Symbols mean things, and to have you conceal the wearing of a cross that marks you publicly does make me wonder if they will ask you to conceal anything else. The logic does somehow seemed flawed and informed by a theology and hermeneutic that do not seem helpful. If I were in the hospital, and called for a chaplain, I would want to know for certain that he or she were Christian, crosses and all.
    At the same time, perhaps there is a reason for this deeper than I have anticipated…

  3. LZ, I’ve been a professional chaplain for 25 years, and Board Certified for 15 (APC, for what it’s worth). I have always had some question about the model your supervisor and your department seem to have adopted. Now, I’ve known situations in which students were encouraged to try the unexpected to see what they learned. That’s particularly true about religious symbols. We are called to experience and reflect the authority of God working in us, and not in the collar or the cross we wear. There have always been those students who thought it was the collar or the cross that gave the authority. Sooner or later they either learned otherwise or were lost in the tool. Granted, it’s hard to stay that lost through three units….
    I encourage my staff to provide a spiritually safe place for patients and their families, and to realize that in their crises they are more vulnerable. I don’t think that we deny our identity in that context, but we may go well out of our way to be hospitable, even at some cost to ourselves. Now, I haven’t found as many people to be traumatized by symbols of someone else’s religion as I used to fear. That doesn’t mean I don’t acknowledge the costs that come with being a professional chaplain and wearing a collar all the time. There are some people who can’t get past it; but they’re rare, as long as I take my time and honor their discomfort.
    As for being all things to all people: it’s not required. You will be enough to enough people, in more ways than you now imagine. And one of the first things I think you’ll discover that you can bring what they need. After all, what then need most often isn’t content anyway.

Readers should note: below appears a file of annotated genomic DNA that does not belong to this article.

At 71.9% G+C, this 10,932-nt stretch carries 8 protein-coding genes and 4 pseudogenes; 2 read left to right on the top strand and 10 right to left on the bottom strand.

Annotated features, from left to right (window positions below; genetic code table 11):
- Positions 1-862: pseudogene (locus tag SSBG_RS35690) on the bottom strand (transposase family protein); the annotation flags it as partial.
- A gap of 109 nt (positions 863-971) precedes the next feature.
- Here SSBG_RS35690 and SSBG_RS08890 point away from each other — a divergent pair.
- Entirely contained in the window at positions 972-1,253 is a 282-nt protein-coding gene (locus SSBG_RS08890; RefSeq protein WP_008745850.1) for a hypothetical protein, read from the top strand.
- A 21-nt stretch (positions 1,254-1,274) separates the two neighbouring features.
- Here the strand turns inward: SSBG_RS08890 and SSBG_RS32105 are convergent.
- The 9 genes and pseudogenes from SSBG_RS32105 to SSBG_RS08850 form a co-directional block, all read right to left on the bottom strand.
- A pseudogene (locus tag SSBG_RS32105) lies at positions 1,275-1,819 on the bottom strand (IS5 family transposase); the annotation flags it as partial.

4. Hopefully, your boss can’t make you take your faith out of you, so why take it off of you? What is his/her reason, I mean, deeper than what he/she apparently said?
    I guess I’d want to know something about who was “ministering” to me if I were in a hospital bed, but I might not have the energy to play 20 questions to find out.

  5. How ironic and hypocritial?! Mainliners criticize evangelicals for numerous reasons, but one major complaint is that many “traditional symbols of our faith” such as crosses and other litgurical paraphernalia have been expunged from the premises in order to not put off the uninitiated (which, by the way, is most of the world.) We are called to be in the world, but not of it. I give thanks for your Lutheran worldview, Zephyr, but also for the fact that we do not worship symbols, rather the living God. Let’s not get mired in the thinking that without symbols we cannot be the hands, voice and heart of a loving Jesus to the world. If I were in the cardiac ward and looking for some soul comfort, I wouldn’t care if the caregiver was wearing cut offs and a ratty Phillie tshirt. It is our words and actions that are our witness, not our vestments. Hey, John the Baptist was nobody’s fashion template – but oh, what a witness he had …